By Stephen C. Webster
Tuesday, December 29th, 2009
How does a massive, costly security apparatus fail to stop a known terrorism
threat from boarding an airplane and wrecking devastation?
It happened on Sept. 11, 2001, and again on Dec. 25, 2009.
“There must be an agenda,” suggested Congressman Ron Paul (R-TX) in a recent video message to supporters.
“It seems ironic that there is so much excitement about this and now talk about attacking Yemen,” he said, noting recent bombing raids by Saudi forces, carried out with the explicit blessing of the United States.
“The Saudis are our close allies,” Paul explained. “We provide them with the weapons and the airplanes and we did sanction and endorse the bombing of Yemen.”
He said that terrorist-style tactics carried out against the United States and U.S. interests are a response to occupation of Arab lands. The attempted attack on Northwest Airlines Flight 253, he said, was a result of “either awful stupidity or there must be an agenda.”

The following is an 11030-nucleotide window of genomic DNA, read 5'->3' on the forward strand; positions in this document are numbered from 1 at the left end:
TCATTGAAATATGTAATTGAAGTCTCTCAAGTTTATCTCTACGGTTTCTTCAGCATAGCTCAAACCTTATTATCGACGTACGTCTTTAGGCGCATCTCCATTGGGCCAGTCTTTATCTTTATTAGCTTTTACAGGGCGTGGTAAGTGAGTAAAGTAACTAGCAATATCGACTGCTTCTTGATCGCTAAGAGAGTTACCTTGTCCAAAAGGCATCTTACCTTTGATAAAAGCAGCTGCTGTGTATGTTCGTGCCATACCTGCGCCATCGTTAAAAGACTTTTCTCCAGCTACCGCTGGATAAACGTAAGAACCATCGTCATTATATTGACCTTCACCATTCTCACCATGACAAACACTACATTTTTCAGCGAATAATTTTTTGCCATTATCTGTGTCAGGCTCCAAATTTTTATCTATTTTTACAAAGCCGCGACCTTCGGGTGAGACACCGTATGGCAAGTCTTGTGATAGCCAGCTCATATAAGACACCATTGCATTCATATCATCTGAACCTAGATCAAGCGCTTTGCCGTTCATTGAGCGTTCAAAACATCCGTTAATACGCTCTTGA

“I am concerned what they are going to do to the American people,” he said.
And by “they,” he meant U.S. leaders.
“They’ll add some more security on to us,” Paul explained. “First they make us take off our shoes and then our belts and then small bottles of water and put our computers in a tray and on and on so something else is going to happen, they won’t let us get out of our seats or look at our bags, thinking that’s going to make us a lot safer.”
“The bigger the problem and the more the fear is built up, the more they take away our personal liberties and turn us all into zombies and the American people go along with it and say, ‘as long as it makes us safer I guess it’s okay to go along,'” he countinued. “But it’s time the American people woke up and started realizing that there’s a bit of propaganda going on and quite possibly this incident will not only undermine our personal liberties but will also accelerate our intervention and the violence occurring in the Middle East.”
This video is from Ron Paul’s Campaign for Liberty, published to the Internet on Dec. 28, 2009.